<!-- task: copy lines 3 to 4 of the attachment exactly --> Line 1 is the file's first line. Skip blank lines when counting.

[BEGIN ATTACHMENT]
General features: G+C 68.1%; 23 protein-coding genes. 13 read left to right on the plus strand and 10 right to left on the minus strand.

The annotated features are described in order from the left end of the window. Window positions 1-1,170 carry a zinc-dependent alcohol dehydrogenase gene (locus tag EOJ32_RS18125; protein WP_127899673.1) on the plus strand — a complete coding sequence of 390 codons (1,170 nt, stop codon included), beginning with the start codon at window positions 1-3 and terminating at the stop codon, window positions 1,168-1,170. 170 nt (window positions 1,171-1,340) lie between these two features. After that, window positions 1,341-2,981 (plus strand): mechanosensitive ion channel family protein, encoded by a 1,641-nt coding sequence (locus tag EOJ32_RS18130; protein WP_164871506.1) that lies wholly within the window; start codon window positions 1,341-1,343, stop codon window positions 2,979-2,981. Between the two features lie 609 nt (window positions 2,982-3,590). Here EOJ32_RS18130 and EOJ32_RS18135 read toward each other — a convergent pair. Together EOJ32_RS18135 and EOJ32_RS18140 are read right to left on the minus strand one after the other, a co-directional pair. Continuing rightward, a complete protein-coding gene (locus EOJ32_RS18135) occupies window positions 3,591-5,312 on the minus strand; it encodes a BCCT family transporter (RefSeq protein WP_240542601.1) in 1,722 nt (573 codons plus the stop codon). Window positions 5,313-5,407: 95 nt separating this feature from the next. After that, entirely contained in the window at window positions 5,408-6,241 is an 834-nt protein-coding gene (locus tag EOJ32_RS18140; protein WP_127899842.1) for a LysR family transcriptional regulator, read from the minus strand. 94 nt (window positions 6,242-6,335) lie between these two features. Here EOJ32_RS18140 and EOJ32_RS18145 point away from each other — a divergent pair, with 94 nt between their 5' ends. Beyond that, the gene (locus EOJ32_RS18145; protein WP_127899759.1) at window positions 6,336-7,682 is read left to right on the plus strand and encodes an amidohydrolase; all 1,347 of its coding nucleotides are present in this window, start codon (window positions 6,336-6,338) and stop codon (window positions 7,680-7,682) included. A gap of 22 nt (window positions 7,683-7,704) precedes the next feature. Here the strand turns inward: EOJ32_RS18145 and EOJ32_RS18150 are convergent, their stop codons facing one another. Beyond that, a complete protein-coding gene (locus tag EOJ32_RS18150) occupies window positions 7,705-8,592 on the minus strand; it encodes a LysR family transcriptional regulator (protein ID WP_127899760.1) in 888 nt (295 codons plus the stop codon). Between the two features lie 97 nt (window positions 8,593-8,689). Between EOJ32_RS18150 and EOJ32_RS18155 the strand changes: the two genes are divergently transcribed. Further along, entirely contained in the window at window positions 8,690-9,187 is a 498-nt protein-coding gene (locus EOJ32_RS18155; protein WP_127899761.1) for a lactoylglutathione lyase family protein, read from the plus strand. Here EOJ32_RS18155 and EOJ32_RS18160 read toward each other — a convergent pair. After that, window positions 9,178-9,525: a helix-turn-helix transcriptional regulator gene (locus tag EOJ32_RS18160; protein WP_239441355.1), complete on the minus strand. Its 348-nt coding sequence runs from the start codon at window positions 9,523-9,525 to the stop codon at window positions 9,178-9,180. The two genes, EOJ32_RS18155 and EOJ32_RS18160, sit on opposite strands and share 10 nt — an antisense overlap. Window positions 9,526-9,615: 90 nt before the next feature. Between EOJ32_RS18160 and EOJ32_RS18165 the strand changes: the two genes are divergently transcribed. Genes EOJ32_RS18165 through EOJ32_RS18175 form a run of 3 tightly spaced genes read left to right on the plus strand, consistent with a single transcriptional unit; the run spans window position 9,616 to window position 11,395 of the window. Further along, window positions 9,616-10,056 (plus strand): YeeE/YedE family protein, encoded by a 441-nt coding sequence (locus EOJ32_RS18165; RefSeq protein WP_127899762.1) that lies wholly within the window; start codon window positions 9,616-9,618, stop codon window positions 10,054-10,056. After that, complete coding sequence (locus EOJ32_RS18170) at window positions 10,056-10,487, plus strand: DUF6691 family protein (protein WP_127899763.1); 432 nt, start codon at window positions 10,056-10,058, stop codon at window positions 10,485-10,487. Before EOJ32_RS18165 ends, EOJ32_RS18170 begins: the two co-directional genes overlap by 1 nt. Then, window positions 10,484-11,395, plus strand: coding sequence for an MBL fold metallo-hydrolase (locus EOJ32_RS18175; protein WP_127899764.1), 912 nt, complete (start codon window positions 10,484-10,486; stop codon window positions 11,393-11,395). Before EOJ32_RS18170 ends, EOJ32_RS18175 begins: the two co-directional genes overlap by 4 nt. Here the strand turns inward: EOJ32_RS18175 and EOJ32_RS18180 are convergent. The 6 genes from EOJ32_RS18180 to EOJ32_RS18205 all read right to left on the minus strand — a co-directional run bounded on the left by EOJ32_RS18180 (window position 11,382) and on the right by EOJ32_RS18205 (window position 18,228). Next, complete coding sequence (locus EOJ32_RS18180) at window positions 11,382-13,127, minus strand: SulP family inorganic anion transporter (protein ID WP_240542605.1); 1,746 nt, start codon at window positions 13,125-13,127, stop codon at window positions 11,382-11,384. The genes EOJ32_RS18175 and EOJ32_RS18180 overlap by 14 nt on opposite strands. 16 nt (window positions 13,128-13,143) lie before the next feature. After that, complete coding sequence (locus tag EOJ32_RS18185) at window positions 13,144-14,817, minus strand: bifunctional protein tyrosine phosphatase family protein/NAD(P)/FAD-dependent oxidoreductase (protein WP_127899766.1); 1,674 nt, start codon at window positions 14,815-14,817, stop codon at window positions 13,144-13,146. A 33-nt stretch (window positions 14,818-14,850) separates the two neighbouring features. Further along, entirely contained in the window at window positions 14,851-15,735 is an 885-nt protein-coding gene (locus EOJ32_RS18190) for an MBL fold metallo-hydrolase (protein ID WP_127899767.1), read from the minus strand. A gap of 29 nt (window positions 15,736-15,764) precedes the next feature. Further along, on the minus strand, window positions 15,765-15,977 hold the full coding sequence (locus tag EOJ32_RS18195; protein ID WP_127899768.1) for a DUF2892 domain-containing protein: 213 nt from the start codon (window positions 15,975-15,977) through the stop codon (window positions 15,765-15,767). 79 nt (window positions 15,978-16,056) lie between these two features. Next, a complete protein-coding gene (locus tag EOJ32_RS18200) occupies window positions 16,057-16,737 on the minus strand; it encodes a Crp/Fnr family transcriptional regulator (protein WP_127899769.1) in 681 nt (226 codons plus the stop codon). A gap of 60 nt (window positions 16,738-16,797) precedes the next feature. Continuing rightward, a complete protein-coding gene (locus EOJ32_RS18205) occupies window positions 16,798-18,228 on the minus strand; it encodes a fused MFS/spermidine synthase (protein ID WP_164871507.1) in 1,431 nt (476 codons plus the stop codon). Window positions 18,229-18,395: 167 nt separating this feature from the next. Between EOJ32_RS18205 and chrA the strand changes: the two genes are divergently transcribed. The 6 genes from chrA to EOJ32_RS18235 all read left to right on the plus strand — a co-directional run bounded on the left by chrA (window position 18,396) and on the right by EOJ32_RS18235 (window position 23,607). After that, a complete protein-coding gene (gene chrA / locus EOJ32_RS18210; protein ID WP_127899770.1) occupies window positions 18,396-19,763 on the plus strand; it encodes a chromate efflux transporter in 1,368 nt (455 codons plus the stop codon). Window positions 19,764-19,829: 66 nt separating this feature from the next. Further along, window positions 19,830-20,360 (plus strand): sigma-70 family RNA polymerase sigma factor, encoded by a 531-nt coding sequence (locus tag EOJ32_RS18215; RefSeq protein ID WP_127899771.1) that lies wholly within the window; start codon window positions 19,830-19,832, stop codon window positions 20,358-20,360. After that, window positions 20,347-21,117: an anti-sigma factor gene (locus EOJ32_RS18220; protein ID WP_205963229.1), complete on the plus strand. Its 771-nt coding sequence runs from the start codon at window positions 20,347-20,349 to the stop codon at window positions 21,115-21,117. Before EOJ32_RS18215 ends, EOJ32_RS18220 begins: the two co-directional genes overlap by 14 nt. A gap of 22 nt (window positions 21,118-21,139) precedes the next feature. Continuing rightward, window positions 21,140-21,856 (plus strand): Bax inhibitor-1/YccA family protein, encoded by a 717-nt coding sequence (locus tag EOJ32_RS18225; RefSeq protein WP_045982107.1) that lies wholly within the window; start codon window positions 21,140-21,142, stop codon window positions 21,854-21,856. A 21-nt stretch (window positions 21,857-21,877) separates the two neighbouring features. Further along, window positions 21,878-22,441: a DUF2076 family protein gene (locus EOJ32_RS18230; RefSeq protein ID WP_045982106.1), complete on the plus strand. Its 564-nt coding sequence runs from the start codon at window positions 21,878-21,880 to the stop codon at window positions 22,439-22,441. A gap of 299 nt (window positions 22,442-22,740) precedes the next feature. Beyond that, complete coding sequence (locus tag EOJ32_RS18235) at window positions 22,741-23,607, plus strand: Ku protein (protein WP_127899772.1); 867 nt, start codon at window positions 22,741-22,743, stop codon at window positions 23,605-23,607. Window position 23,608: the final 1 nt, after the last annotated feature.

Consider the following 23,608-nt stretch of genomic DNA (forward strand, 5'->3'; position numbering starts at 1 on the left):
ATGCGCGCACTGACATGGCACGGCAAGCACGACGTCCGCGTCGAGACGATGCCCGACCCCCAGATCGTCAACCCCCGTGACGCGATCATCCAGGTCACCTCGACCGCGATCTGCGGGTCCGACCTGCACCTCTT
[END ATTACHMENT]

Consider the following 23,608-nt stretch of genomic DNA (forward strand, 5'->3'; position numbering starts at 1 on the left):
ATGCGCGCACTGACATGGCACGGCAAGCACGACGTCCGCGTCGAGACGATGCCCGACCCCCAGATCGTCAACCCCCGTGACGCGATCATCCAGGTCACCTCGACCGCGATCTGCGGGTCCGACCTGCACCTCTT